"Winter pears don't ripen on the vine. We pick them when they're still green and hard, and then they ripen properly in the cellar. Otherwise, by the time they look ripe, they're mushy and ruined inside."
He nodded. "Do you grow summer pears, too?"
"We do, but my family has always made our wine with the winter pears," my mouth quirked to the side thinking of the taste,"I find winter pears so much more bitter."
"I don't want you to leave." Cosimo whispered.
"You'll be here tomorrow?" I breathed.
"Yes, but we leave the next morning."
I nodded. "Then I'll see you tomorrow."
He leaned forward and kissed my hand. "Goodnight, beautiful Sabina."
"Just in time, Sabina." Nona said when I got to the villa. She was bundled up, her old scarf wrapped tightly around her.
The bright moon cast its light across the orchard, resting gently on our pear trees.
We carried woven straw baskets on our hips, starting from the far rows and working our way toward each other. My mind was down the hill, thinking of the way the moon made Cosimo's hair glimmer, the way his mouth turned up when he watched me speak.
"Who is he?" Nona asked.
I felt my cheeks go pink.
"Who is.. who?"
Nonna gave me a look. "The young man your eyes are dreaming of."
"How could you tell?"
"Must be someone from the carnival. You've met all the villagers. Nothing too intoxicating in town."
I bit my lip. "His name is Cosimo." I couldn't help smiling.
Nona patted my knee. "Do be careful, Sabina. The ways of men are not always kind."
"What do you mean?"
Nona sighed. "Men are never satisfied, my dear one. They always flitter away. Your father, my husband, my father.. it's always the same."
"Surely, not every single-"
"If your Cosimo proves me wrong," she put her palms to the sky, "I'll never say another word on the matter."
We finished picking the pears just as the dawn began to break. We trudged inside, backs sloped under the weight of pears. I slept until the afternoon, and then rose and bathed. Nona and I ate lunch together, and then I told her I was to be off to the carnival again. She kissed my cheek, then held fast to my hand.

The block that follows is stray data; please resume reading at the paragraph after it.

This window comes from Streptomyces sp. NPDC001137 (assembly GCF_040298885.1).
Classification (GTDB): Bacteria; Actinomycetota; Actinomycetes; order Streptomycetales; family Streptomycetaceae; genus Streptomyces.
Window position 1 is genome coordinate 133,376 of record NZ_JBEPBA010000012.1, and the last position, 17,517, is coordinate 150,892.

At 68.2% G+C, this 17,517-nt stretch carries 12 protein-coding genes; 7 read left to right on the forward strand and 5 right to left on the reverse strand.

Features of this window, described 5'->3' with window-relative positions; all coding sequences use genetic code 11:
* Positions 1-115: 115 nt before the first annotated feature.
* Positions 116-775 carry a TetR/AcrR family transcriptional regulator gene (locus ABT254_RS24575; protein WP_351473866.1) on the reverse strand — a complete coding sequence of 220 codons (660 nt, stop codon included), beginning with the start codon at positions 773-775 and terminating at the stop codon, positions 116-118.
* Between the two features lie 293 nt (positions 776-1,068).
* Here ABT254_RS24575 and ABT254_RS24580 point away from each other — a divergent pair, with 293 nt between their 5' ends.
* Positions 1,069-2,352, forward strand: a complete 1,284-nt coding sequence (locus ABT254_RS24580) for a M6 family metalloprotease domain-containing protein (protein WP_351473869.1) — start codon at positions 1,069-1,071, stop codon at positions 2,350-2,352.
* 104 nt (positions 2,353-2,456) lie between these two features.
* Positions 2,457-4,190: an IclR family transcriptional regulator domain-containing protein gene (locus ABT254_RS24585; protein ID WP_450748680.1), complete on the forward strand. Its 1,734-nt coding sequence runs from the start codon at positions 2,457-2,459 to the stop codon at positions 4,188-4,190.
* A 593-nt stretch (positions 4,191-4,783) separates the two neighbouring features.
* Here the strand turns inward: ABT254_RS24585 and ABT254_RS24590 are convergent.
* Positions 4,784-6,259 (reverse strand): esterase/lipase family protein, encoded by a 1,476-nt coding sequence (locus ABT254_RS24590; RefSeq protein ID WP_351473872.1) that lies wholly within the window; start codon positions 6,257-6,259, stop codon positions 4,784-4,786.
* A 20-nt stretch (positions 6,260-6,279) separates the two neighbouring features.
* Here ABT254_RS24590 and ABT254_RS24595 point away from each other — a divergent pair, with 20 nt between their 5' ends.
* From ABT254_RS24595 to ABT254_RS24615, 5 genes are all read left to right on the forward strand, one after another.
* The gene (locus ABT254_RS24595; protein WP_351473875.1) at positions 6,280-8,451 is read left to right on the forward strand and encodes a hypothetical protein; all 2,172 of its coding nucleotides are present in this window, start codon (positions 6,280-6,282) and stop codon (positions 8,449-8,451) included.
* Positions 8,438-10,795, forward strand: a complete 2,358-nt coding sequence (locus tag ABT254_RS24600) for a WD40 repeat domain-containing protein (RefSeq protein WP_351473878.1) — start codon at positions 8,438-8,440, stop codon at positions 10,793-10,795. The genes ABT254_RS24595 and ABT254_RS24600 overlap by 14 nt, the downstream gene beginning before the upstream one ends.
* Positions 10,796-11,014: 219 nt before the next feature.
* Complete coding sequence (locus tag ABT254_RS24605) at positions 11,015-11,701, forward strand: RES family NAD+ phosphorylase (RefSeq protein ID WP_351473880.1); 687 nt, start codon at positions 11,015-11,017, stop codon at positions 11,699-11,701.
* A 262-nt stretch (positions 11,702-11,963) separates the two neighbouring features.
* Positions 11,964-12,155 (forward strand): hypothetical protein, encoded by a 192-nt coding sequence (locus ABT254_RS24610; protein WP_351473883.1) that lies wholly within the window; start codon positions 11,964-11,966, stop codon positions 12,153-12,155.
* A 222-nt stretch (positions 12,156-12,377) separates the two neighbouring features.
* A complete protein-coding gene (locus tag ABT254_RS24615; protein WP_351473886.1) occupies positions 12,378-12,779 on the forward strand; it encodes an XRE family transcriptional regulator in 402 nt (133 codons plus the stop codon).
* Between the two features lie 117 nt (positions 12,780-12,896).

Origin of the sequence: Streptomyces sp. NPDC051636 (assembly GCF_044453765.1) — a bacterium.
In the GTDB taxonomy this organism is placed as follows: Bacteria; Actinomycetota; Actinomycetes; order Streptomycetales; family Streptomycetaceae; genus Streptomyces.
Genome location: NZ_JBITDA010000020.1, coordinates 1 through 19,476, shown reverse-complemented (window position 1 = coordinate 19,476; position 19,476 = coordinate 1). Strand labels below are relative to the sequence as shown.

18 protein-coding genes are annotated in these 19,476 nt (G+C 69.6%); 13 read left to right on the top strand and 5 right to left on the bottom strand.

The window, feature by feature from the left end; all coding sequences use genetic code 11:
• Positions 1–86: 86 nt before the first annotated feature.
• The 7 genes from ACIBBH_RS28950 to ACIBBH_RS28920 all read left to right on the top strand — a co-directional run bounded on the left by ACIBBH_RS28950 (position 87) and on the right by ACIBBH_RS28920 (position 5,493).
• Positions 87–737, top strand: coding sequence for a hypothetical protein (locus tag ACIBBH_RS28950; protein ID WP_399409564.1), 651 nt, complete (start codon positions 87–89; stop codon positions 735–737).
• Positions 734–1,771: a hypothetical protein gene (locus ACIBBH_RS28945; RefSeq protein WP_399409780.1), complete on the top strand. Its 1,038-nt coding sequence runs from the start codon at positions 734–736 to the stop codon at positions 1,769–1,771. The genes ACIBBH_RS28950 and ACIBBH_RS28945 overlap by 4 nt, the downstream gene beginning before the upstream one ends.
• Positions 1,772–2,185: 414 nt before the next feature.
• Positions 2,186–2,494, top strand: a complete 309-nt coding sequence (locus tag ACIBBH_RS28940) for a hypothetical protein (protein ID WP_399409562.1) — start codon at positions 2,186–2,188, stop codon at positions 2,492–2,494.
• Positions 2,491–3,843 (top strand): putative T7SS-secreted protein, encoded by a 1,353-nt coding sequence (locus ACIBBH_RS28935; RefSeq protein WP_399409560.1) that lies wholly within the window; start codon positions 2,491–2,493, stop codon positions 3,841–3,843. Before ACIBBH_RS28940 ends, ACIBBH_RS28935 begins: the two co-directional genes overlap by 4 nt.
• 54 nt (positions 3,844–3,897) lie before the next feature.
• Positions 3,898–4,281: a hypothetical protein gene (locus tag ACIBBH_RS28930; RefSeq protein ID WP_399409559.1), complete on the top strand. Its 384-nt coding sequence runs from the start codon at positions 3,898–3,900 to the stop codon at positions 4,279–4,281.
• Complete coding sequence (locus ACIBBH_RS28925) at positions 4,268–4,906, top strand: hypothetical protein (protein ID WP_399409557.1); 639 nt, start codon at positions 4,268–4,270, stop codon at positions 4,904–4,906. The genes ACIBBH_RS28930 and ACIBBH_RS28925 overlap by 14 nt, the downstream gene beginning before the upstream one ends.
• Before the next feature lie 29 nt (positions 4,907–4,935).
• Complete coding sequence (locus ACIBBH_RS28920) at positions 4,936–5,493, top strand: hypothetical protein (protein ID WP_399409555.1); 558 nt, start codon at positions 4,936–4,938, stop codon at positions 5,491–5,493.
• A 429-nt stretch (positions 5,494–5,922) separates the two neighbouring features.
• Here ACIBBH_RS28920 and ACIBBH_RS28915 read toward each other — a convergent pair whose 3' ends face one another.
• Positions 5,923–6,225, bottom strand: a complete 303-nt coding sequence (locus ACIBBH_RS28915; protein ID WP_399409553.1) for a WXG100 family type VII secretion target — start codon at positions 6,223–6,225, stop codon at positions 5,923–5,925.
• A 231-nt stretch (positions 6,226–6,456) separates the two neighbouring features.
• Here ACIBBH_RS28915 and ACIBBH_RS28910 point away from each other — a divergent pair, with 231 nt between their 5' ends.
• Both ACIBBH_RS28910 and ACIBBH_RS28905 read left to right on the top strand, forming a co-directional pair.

"Be careful, dear one." She placed a hand over my heart. "Be careful."
Her eyes shone with knowing behind her wrinkled cheek.
Cosimo was waiting for me by the road. He took my hand gently, and kissed it.
It was not until dusk that we sat down in the grasses.
"Ah, we have not yet been to the palm readers!" Cosimo said, looking past me to the little booth beyond. I shrugged.
"I can read it myself. My nona taught me how."
"Than you must read mine." He showed me his hand, palm up.
"Well… this line here means you'll take a journey, though I… can't tell if you return or not."
"The carnival is set to go overseas to America soon."
My finger lightly traced along his palm. "You are passionate and head strong, and the curve here means you're very romantic."
He was smiling at me in the dusk light, his eyes soft and full of something.
"And what does your palm tell you?" He asked, leaning ever so closer to me. My heart felt like the popcorn machine two tents over.
Fate cannot touch you.
"I'm.. well, I'm outside the pattern."
Cosimo's face was very close now, his eyes alight on mine. "And what does that mean, exactly?" He asked me softly.
"I'm still not sure." I whispered.
"Come with me to America. We could stay there, or we could travel the world. We could have a life together."
A strange feeling in my stomach. "Really?"
"Why ever not? You could do palm readings with the carnival. We could be married." His eyes glitter. "Hiding away up the hill, following old ways that were lost with the war… a crumbling life doesn't suit you, Sabina."
"But what if I could make more of it?" I asked, speaking aloud before I had really considered what I was saying. "What if I could bring the old ways into the new?"
"What if you come with me?" He repeated.
He kissed me.
By the time dawn rose, I was buttoning up my dress and sitting barefoot in the damp grass. Cosimo had fallen asleep. My mind fluttered like a butterfly's wing from one thought to the next.
"You're not coming." Cosimo's voice was soft behind me. I shook my head.
"It was worth the try." He said lightheartedly, but his eyes were sorrowful.
"Can I write to you?"
"I hope you do, Sabina." He touched my cheek. "Little lioness." He whispered against my lips.
Nona was at the kitchen table.
"You did not go with him, dear one."
I did not ask how. She always just knew.
"I did not, nona."
I sat down with her, feet sturdy on the centuries old stone floor.
"I've been thinking," I started. "I want to make wine with some of the summer pears."
Nona made a face.
"Oh dear one, it will be far too sweet."
"Not if we add cinnamon, and cloves. I think it's time we tried new things, Nona. Don't you? After centuries?"
She watched me for a minute over her cup, eyes dancing. "Well... A new wine will need a new label."
It came without prompting.
"Tre Streghe." I said. Nona smiled.
Some weeks later, I wrote a letter to Cosimo. Nona and I had just finished bottling the last of the winter pears.
I sat at the desk in the sunshine, my letter to Cosimo before me. I wanted him to know that our daughter in my belly would be a child of summer, and that she would have time to ripen on the vine.